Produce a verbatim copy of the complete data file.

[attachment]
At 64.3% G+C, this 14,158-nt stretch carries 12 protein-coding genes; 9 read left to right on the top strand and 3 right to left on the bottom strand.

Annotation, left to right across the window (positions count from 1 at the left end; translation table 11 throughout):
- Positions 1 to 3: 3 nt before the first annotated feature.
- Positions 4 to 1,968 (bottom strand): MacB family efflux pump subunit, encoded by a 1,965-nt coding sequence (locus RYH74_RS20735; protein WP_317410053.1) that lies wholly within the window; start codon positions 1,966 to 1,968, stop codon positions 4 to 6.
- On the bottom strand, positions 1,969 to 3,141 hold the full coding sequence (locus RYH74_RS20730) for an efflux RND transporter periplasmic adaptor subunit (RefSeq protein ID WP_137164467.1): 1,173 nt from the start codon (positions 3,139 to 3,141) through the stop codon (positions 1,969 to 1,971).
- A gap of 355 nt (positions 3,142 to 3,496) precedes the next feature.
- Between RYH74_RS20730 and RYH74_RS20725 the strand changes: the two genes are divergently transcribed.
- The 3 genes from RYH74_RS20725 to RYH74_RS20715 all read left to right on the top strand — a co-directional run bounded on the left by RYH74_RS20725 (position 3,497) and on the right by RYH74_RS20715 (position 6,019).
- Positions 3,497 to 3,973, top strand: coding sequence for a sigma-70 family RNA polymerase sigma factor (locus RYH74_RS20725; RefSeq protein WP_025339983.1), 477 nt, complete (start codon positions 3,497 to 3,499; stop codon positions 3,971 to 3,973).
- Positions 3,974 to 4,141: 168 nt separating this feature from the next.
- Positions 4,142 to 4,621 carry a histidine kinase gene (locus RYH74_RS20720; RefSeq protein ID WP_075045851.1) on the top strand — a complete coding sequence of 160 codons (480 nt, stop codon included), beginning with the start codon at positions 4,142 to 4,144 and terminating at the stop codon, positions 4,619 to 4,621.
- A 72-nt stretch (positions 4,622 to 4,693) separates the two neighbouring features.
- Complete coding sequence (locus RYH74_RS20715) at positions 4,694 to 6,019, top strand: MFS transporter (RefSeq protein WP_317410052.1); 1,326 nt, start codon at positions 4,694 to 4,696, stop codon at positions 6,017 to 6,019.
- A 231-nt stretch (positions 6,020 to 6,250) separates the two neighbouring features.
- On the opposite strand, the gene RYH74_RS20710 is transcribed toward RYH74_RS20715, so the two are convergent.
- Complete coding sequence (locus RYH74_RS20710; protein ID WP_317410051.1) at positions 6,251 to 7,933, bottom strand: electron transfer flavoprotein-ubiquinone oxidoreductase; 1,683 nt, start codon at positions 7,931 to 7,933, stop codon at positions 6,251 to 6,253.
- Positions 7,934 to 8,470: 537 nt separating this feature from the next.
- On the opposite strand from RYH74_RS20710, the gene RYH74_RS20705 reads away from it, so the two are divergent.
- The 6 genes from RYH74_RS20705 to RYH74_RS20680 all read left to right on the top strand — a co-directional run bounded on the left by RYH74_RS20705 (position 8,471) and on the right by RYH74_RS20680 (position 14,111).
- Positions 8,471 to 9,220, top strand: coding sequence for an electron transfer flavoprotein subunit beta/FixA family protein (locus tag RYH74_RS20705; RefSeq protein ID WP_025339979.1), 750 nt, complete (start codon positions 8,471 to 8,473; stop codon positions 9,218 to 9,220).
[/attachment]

At 64.3% G+C, this 14,158-nt stretch carries 12 protein-coding genes; 9 read left to right on the top strand and 3 right to left on the bottom strand.

Annotation, left to right across the window (positions count from 1 at the left end; translation table 11 throughout):
- Positions 1 to 3: 3 nt before the first annotated feature.
- Positions 4 to 1,968 (bottom strand): MacB family efflux pump subunit, encoded by a 1,965-nt coding sequence (locus RYH74_RS20735; protein WP_317410053.1) that lies wholly within the window; start codon positions 1,966 to 1,968, stop codon positions 4 to 6.
- On the bottom strand, positions 1,969 to 3,141 hold the full coding sequence (locus RYH74_RS20730) for an efflux RND transporter periplasmic adaptor subunit (RefSeq protein ID WP_137164467.1): 1,173 nt from the start codon (positions 3,139 to 3,141) through the stop codon (positions 1,969 to 1,971).
- A gap of 355 nt (positions 3,142 to 3,496) precedes the next feature.
- Between RYH74_RS20730 and RYH74_RS20725 the strand changes: the two genes are divergently transcribed.
- The 3 genes from RYH74_RS20725 to RYH74_RS20715 all read left to right on the top strand — a co-directional run bounded on the left by RYH74_RS20725 (position 3,497) and on the right by RYH74_RS20715 (position 6,019).
- Positions 3,497 to 3,973, top strand: coding sequence for a sigma-70 family RNA polymerase sigma factor (locus RYH74_RS20725; RefSeq protein WP_025339983.1), 477 nt, complete (start codon positions 3,497 to 3,499; stop codon positions 3,971 to 3,973).
- Positions 3,974 to 4,141: 168 nt separating this feature from the next.
- Positions 4,142 to 4,621 carry a histidine kinase gene (locus RYH74_RS20720; RefSeq protein ID WP_075045851.1) on the top strand — a complete coding sequence of 160 codons (480 nt, stop codon included), beginning with the start codon at positions 4,142 to 4,144 and terminating at the stop codon, positions 4,619 to 4,621.
- A 72-nt stretch (positions 4,622 to 4,693) separates the two neighbouring features.
- Complete coding sequence (locus RYH74_RS20715) at positions 4,694 to 6,019, top strand: MFS transporter (RefSeq protein WP_317410052.1); 1,326 nt, start codon at positions 4,694 to 4,696, stop codon at positions 6,017 to 6,019.
- A 231-nt stretch (positions 6,020 to 6,250) separates the two neighbouring features.
- On the opposite strand, the gene RYH74_RS20710 is transcribed toward RYH74_RS20715, so the two are convergent.
- Complete coding sequence (locus RYH74_RS20710; protein ID WP_317410051.1) at positions 6,251 to 7,933, bottom strand: electron transfer flavoprotein-ubiquinone oxidoreductase; 1,683 nt, start codon at positions 7,931 to 7,933, stop codon at positions 6,251 to 6,253.
- Positions 7,934 to 8,470: 537 nt separating this feature from the next.
- On the opposite strand from RYH74_RS20710, the gene RYH74_RS20705 reads away from it, so the two are divergent.
- The 6 genes from RYH74_RS20705 to RYH74_RS20680 all read left to right on the top strand — a co-directional run bounded on the left by RYH74_RS20705 (position 8,471) and on the right by RYH74_RS20680 (position 14,111).
- Positions 8,471 to 9,220, top strand: coding sequence for an electron transfer flavoprotein subunit beta/FixA family protein (locus tag RYH74_RS20705; RefSeq protein ID WP_025339979.1), 750 nt, complete (start codon positions 8,471 to 8,473; stop codon positions 9,218 to 9,220).